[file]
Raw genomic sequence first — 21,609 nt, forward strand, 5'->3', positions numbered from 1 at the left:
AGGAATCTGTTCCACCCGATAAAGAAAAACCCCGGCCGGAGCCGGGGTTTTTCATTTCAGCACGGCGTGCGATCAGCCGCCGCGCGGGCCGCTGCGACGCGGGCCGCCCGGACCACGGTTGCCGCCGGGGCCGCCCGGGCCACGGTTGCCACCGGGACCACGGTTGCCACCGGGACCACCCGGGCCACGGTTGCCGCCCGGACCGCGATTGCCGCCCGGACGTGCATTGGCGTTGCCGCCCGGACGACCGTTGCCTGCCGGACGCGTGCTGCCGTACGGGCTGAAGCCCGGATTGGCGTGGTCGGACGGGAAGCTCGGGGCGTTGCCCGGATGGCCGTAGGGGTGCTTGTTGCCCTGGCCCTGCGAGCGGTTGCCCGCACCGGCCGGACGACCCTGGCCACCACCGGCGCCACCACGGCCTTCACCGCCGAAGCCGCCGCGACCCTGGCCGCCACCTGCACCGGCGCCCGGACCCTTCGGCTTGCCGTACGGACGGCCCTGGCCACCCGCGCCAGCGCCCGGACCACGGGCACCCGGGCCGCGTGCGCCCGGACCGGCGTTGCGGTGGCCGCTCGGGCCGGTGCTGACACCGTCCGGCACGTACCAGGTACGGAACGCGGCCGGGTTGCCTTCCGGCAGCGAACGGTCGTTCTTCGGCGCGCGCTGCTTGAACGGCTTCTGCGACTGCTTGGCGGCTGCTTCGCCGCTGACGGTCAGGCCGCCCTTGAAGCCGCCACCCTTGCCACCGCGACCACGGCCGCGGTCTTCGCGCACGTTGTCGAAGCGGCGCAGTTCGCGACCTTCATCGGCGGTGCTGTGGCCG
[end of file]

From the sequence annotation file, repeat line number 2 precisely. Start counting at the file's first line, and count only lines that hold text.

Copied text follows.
AGGAATCTGTTCCACCCGATAAAGAAAAACCCCGGCCGGAGCCGGGGTTTTTCATTTCAGCACGGCGTGCGATCAGCCGCCGCGCGGGCCGCTGCGACGCGGGCCGCCCGGACCACGGTTGCCGCCGGGGCCGCCCGGGCCACGGTTGCCACCGGGACCACGGTTGCCACCGGGACCACCCGGGCCACGGTTGCCGCCCGGACCGCGATTGCCGCCCGGACGTGCATTGGCGTTGCCGCCCGGACGACCGTTGCCTGCCGGACGCGTGCTGCCGTACGGGCTGAAGCCCGGATTGGCGTGGTCGGACGGGAAGCTCGGGGCGTTGCCCGGATGGCCGTAGGGGTGCTTGTTGCCCTGGCCCTGCGAGCGGTTGCCCGCACCGGCCGGACGACCCTGGCCACCACCGGCGCCACCACGGCCTTCACCGCCGAAGCCGCCGCGACCCTGGCCGCCACCTGCACCGGCGCCCGGACCCTTCGGCTTGCCGTACGGACGGCCCTGGCCACCCGCGCCAGCGCCCGGACCACGGGCACCCGGGCCGCGTGCGCCCGGACCGGCGTTGCGGTGGCCGCTCGGGCCGGTGCTGACACCGTCCGGCACGTACCAGGTACGGAACGCGGCCGGGTTGCCTTCCGGCAGCGAACGGTCGTTCTTCGGCGCGCGCTGCTTGAACGGCTTCTGCGACTGCTTGGCGGCTGCTTCGCCGCTGACGGTCAGGCCGCCCTTGAAGCCGCCACCCTTGCCACCGCGACCACGGCCGCGGTCTTCGCGCACGTTGTCGAAGCGGCGCAGTTCGCGACCTTCATCGGCGGTGCTGTGGCCG